United States District Court, D. Oregon
OPINION AND ORDER
STACIE F. BECKERMAN, Magistrate Judge.
Charles Lewis Bobo ("Bobo"), acting pro se, filed this action to obtain judicial review of the Social Security Commissioner's ("Commissioner") decision to grant him Supplemental Security Income benefits based upon a finding of disability due to a mental, rather than physical, impairment.
Bobo moves to proceed in forma pauperis ("IFP"). Bobo is unable to afford the costs of litigation and his IFP Application (ECF No. 2) is granted. The Clerk shall not issue process, however, as this case is dismissed for failure to seek timely review, and Bobo's claims are also barred by res judicata.
A court should dismiss, at the earliest practical time, IFP actions that fail to state a claim for relief. 28 U.S.C. § 1915(e)(2)(B)(ii). This Court must liberally construe Bobo's pro se Complaint in his favor and determine whether it is sufficient. Haines v. Kerner, 404 U.S. 519, 520-21 (1972).
State here as briefly possible facts of your case = Claims under Title 12 Supplemental Security Income and Title 2. They denied in United State[s] of Appeal Ninth Circuit. Plaintiff seeks review under title 2 or Title XVI of the Social Security Act.
Describe how each defendant involved = Social Security Administrative July 2010 Administrative Law Judge issued a fully favorable decision finding Mr. Bobo disable and entitled to SSI disability payment under Title XVI of the Social Security Act. The Problem with decision was under mental condition should have been physical.
When conduct occurred = 09, 2004
Any injuries suffered result = Yes damaged stomach, severe headache, black lung.
On July 6, 2010, an administrative law judge ("ALJ") issued a favorable decision, finding Bobo disabled and entitled to Supplemental Security Income under Title XVI of the Social Security Act. Bobo v. Astrue, No C12-1730-MAT, at *1-2 (W.D. Wash. Feb. 5, 2013) (Order Granting Motion to Dismiss) (hereinafter "WDC Order"). On January 3, 2012, the Appeals Council issued a notice denying Bobo's request for review, making the ALJ's decision the final decision of the Commissioner. WDC Order at 2. The Notice of Appeals Council Action advised Bobo he could commence a civil action within sixty days of the date of its decision, and it was presumed he received a copy of the decision within five days of the decision date unless he showed otherwise. Id. The notice also stated that, if Bobo was unable to file for court review within sixty days, he could seek an extension of the deadline from the Appeals Council. Id. The Appeals Council sent the request to Bobo and his legal representative. Id.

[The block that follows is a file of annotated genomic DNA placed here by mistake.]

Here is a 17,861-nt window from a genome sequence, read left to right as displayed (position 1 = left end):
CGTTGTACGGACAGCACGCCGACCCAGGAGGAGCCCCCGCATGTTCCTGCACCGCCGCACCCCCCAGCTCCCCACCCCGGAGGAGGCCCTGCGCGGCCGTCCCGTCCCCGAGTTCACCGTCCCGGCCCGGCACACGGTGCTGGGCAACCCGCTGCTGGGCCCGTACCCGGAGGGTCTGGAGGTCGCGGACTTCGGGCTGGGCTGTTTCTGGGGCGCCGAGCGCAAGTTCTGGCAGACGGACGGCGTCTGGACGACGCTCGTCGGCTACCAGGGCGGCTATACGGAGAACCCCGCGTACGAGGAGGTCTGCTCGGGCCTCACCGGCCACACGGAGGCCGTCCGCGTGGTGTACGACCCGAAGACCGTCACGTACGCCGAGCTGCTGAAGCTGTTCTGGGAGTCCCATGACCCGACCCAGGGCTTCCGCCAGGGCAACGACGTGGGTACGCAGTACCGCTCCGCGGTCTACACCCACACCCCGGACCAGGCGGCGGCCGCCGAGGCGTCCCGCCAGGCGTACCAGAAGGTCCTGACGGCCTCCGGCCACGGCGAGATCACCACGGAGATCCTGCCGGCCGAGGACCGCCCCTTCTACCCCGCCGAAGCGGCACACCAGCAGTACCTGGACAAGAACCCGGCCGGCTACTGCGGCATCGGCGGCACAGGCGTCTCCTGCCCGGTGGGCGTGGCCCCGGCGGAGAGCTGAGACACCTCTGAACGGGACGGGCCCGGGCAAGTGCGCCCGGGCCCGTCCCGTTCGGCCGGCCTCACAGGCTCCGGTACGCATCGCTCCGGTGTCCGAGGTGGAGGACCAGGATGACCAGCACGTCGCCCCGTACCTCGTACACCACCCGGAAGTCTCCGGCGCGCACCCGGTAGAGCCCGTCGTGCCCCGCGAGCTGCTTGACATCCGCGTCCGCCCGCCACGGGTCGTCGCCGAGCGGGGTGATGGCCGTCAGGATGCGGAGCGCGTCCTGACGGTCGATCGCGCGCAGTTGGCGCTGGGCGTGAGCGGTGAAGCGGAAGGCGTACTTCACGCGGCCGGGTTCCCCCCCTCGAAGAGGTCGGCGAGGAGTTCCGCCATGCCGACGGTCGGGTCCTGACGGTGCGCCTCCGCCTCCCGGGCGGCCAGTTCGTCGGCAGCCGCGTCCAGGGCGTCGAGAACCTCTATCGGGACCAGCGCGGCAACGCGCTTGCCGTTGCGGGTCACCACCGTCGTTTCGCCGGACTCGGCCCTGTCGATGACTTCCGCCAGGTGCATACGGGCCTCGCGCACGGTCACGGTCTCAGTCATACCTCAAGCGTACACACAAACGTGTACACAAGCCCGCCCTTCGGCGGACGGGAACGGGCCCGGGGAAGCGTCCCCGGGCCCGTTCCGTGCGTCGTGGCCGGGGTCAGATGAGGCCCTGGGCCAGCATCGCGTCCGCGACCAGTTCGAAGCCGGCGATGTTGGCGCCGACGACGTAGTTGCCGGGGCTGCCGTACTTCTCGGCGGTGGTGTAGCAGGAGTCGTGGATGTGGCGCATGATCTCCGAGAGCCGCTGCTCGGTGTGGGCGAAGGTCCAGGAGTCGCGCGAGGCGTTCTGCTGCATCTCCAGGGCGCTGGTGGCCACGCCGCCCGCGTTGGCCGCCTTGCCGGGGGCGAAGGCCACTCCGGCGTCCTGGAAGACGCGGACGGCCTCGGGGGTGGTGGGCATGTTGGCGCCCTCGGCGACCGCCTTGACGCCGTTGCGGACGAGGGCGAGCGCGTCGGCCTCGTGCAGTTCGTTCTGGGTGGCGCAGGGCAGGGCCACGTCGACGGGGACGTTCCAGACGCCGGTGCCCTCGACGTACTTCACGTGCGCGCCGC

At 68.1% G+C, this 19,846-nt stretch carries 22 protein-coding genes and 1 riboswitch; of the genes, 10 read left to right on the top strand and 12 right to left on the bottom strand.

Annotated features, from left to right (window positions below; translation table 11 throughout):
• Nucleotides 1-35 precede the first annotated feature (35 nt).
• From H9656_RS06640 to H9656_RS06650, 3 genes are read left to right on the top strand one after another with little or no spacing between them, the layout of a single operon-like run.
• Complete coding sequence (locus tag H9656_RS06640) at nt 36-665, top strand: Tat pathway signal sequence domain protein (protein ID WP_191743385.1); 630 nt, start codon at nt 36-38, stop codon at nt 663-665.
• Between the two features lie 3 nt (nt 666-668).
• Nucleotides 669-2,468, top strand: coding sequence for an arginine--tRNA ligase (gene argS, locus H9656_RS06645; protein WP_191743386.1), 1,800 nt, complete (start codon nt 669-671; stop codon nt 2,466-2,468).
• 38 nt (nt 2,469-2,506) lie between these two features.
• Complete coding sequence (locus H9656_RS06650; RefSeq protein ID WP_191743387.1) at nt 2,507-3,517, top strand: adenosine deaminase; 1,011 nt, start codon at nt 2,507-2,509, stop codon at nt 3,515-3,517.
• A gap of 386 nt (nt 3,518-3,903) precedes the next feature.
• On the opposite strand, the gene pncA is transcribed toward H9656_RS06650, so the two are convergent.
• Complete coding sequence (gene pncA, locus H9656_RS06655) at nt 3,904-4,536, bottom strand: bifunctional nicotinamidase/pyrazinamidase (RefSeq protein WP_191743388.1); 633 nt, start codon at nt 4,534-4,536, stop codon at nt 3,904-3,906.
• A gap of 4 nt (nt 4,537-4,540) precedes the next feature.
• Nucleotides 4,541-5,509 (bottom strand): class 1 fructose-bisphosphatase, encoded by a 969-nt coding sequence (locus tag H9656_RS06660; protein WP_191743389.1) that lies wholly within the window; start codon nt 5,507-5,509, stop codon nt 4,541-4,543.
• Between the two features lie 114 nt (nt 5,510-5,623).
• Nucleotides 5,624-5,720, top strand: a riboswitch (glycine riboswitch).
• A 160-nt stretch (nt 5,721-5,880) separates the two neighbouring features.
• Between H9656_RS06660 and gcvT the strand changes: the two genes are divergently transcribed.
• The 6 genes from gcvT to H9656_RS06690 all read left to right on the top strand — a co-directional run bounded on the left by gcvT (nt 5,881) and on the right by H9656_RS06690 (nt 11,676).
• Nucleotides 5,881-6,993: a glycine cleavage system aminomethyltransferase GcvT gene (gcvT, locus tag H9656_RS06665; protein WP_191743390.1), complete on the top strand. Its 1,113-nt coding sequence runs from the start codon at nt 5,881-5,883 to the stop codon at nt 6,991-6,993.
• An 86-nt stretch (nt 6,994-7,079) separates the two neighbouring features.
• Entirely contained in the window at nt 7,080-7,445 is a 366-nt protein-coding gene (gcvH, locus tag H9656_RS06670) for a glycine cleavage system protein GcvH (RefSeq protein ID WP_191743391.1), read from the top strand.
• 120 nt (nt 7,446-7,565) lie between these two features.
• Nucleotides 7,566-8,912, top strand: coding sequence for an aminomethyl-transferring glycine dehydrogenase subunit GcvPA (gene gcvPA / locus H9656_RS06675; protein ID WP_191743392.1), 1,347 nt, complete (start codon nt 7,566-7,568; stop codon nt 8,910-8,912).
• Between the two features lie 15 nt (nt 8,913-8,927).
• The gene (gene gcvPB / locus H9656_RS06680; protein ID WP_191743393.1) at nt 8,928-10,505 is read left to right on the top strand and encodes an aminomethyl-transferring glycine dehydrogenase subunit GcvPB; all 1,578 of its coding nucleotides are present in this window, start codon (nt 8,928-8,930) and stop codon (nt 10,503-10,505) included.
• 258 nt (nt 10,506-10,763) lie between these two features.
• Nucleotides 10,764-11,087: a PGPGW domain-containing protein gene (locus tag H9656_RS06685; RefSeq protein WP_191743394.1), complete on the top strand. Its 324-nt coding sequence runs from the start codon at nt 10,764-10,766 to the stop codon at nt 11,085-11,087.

On October 11, 2012, more that nine months after the decision of the Appeals Council, and more than seven months beyond the appeal period, Bobo initiated a civil action in the Western District of Washington. Id. Bobo acknowledged in his Complaint before the Washington District Court that the January 3, 2012 Appeals Council notice advised he had sixty days to file a civil complaint. Id. The Washington District Court granted the Commissioner's Motion to Dismiss for failure to comply with the applicable statue of limitations, including a failure to demonstrate a basis for equitable tolling. Id. at 3-8.
Bobo appealed the Washington District Court's dismissal of his Complaint. Bobo v. Colvin, 570 Fed.Appx. 713 (9th Cir. 2014). On April 16, 2014, the Ninth Circuit affirmed the Washington District Court's decision to dismiss Bobo's Complaint as untimely.
On July 25, 2014, Bobo filed a Complaint in the Oregon District Court, attempting once again to obtain judicial review of the Commissioner's final decision. Bobo v. Commissioner of Social Security, Case No. 6:14-cv-1184-TC (D. Or. July 30, 2014) (Findings and Recommendation) (hereinafter "ODC F&R" ). A magistrate judge reviewed the history of Bobo's efforts to obtain review of the final decision of the Commissioner, and concluded the "principles of res judicata and collateral estoppel. preclude[d)" the action in the Oregon District Court. ODC F&R at 4. ...